Facebook has also agreed to the European ‘Code of Conduct on countering illegal online hate speech,’ a cooperation between four major media platforms and the European Commission, which includes a series of commitments by members to combat hate speech and fake news on their platforms. A recent survey showed that the platforms applying this Code of Conduct have made significant progress in responding to notifications concerning illegal hate speech, most notably removing illegal content in 59% of cases compared to 28% six months ago and reducing the response time to less than 24 hours in 51% of cases.

However, even though Facebook and other social media platforms have made progress in their efforts to combat hate speech and fake news, they now fear that the new legislation in Germany will weaken the results; they are however well-advised to take the new standards seriously and if necessary take further ‘voluntary’ action. Not only are the potential fines severe, but it cannot be predicted as to whether strictly meeting the measures now required by law will have the desired impact. In fact, this has been one of the main arguments against the new law, for it is feared that in order to meet the short response periods set out by the law the companies will have to make use of automated deletion systems, which may infringe on diversity and freedom of opinion, and which may lead users to avoid using such platforms and instead use channels that do not have to adhere to the new law.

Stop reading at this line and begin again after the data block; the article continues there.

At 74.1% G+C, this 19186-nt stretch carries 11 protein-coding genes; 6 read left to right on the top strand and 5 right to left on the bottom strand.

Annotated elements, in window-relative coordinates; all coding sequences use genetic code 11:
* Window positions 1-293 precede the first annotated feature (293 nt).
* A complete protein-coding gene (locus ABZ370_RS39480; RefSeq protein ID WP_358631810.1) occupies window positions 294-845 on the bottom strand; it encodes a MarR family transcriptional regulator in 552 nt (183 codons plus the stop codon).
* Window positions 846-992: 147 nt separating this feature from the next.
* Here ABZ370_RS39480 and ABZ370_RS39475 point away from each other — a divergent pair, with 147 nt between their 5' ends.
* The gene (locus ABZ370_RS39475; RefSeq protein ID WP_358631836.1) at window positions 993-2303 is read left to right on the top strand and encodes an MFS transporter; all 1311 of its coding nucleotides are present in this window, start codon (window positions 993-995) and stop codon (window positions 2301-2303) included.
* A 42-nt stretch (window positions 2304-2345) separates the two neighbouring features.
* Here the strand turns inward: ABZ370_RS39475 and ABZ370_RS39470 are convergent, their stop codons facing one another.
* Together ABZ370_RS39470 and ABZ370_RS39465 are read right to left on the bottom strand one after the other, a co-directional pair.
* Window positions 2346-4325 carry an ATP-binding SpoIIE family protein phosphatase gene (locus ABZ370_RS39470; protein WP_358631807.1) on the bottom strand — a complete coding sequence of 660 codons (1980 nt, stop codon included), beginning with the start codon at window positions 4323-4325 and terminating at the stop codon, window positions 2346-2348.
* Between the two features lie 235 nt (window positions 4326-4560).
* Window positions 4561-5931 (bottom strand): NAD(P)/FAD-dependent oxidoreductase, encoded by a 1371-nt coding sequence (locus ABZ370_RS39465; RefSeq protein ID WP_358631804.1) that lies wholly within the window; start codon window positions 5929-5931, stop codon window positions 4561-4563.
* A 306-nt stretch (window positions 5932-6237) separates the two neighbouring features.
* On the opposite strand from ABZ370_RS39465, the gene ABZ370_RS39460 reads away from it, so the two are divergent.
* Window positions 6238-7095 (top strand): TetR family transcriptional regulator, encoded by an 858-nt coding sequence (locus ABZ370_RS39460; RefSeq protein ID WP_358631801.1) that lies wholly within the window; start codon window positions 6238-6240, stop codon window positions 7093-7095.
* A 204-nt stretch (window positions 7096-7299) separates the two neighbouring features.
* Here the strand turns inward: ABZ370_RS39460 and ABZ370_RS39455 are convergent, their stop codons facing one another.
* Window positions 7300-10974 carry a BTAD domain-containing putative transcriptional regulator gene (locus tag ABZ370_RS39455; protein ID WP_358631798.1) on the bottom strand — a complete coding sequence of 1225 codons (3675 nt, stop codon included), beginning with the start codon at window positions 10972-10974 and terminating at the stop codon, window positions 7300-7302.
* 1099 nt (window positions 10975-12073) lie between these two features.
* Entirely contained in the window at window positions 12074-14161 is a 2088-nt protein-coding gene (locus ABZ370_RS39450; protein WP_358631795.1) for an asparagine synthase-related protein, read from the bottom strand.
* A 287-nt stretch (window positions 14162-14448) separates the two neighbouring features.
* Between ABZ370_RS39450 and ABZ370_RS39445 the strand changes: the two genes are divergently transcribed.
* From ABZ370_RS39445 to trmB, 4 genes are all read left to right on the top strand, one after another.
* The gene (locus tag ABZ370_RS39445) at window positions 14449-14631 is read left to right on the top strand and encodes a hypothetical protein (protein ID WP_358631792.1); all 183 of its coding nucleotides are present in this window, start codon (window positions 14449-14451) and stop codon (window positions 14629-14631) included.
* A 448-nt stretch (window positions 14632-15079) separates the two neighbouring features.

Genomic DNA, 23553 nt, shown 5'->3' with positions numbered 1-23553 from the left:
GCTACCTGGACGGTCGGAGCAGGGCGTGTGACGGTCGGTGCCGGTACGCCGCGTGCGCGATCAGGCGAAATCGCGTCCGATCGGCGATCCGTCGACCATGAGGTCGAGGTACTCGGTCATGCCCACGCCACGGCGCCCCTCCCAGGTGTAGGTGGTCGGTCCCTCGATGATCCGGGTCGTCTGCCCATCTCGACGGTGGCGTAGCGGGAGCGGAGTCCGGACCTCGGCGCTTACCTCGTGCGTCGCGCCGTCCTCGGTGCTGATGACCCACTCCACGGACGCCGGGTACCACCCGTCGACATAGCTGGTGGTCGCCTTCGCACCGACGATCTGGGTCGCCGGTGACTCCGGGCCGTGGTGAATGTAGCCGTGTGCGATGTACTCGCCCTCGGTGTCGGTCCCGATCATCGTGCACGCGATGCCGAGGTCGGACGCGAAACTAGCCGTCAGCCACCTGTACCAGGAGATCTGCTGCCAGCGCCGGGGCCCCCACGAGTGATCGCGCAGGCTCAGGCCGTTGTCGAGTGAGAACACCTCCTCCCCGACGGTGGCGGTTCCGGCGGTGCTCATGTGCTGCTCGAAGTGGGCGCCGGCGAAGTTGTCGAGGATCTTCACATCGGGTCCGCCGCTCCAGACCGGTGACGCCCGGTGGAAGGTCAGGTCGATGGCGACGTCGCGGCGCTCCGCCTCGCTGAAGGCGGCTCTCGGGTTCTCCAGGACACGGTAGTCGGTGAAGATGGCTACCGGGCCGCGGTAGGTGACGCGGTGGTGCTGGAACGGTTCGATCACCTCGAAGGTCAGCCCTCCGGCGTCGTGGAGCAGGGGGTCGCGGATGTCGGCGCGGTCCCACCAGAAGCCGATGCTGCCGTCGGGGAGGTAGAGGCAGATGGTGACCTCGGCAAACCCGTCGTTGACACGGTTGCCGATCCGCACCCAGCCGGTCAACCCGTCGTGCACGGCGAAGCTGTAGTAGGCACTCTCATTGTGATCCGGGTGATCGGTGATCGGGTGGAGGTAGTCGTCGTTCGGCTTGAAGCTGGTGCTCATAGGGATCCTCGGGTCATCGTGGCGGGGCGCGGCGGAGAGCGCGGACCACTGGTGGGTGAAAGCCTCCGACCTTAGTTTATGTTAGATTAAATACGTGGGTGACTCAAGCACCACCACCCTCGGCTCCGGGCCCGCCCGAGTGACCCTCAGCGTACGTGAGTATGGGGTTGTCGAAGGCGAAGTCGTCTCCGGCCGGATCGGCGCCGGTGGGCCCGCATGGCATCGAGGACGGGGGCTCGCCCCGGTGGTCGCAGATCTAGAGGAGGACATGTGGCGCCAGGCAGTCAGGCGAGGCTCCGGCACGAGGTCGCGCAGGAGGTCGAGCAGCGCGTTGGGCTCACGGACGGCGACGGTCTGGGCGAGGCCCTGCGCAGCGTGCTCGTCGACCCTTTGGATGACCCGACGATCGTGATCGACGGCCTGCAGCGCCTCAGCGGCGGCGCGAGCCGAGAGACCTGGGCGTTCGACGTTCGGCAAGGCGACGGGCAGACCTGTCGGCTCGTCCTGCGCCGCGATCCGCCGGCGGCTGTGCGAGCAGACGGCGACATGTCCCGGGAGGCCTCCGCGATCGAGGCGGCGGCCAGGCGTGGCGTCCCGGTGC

If this first attempt by the German authorities to control hate speech fails, the chances are that national lawmakers will embark on new legislative projects once the shortcomings become clear. In light of past experiences it can be assumed that the German legislator will be inclined to tighten the provisions, if the results do not show the required impact. Only seldom does the legislator recognise the ineffectiveness of regulations and lower or reverse legal requirements. It is therefore important that the affected companies do not take the path of least resistance, but rather strive to meet the legal standards in a way that does not impair the user experience.

Social media companies affected by the law should preserve their proactive approach to the issue, not only in order to minimise harmful content, but also in their own best interests. Only if they stay on top of hate speech and fake news can they make sure that they are free to decide which measures are appropriate and apply them in a manner that keeps users satisfied with the experience of their product.

Kathrin Schürmann Partner

Schürmann Wolschendorf Dreyer, Berlin

Search Publication Archives

Our publication archives contain all of our articles, dating back to 1999.
Can’t find what you are looking for?
Try an Advanced Search

Log out of digital business lawyer
Download latest issue PDF
E-Law Alerts
digital business lawyer Pricing

Social Media

Follow digital business lawyer on Twitterdigital business lawyer on LinkedIndigital business lawyer RSS Feed